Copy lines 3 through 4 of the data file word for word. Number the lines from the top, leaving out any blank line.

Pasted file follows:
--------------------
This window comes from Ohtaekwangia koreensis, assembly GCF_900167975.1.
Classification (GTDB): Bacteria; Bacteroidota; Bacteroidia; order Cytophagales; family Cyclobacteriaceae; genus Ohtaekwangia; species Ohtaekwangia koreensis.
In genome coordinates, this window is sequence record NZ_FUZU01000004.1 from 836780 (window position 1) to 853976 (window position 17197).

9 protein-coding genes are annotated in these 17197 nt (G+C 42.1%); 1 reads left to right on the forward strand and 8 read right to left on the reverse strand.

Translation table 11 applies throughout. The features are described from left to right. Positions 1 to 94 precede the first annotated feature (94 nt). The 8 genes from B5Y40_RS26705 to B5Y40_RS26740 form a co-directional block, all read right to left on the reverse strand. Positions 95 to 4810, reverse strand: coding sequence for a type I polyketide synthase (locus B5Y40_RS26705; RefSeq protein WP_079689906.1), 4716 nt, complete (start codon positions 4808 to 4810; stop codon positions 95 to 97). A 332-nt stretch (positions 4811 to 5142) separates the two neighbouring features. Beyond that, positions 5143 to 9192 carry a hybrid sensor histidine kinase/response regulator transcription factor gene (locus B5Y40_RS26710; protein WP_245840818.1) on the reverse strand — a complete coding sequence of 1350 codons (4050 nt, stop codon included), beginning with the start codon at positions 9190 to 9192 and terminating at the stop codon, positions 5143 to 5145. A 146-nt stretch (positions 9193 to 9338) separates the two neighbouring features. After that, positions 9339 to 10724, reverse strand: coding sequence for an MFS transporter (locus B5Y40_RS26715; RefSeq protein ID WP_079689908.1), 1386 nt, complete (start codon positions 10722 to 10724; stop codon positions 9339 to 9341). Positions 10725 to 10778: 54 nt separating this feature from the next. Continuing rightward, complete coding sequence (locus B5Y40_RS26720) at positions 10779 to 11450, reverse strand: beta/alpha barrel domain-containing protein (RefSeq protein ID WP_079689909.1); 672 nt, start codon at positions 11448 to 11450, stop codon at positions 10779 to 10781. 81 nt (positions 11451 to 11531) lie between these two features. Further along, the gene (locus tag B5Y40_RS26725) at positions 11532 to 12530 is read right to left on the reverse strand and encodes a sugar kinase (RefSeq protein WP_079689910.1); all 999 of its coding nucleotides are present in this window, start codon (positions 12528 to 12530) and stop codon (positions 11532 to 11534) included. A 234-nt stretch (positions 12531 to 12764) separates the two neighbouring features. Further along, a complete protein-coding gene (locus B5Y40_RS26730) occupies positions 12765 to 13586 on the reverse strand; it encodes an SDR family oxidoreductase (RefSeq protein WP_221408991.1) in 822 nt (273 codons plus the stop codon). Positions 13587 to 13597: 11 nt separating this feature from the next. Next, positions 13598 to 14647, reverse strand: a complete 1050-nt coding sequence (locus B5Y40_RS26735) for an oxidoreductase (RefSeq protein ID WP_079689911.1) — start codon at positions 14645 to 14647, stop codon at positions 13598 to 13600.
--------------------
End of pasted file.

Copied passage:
In genome coordinates, this window is sequence record NZ_FUZU01000004.1 from 836780 (window position 1) to 853976 (window position 17197).

9 protein-coding genes are annotated in these 17197 nt (G+C 42.1%); 1 reads left to right on the forward strand and 8 read right to left on the reverse strand.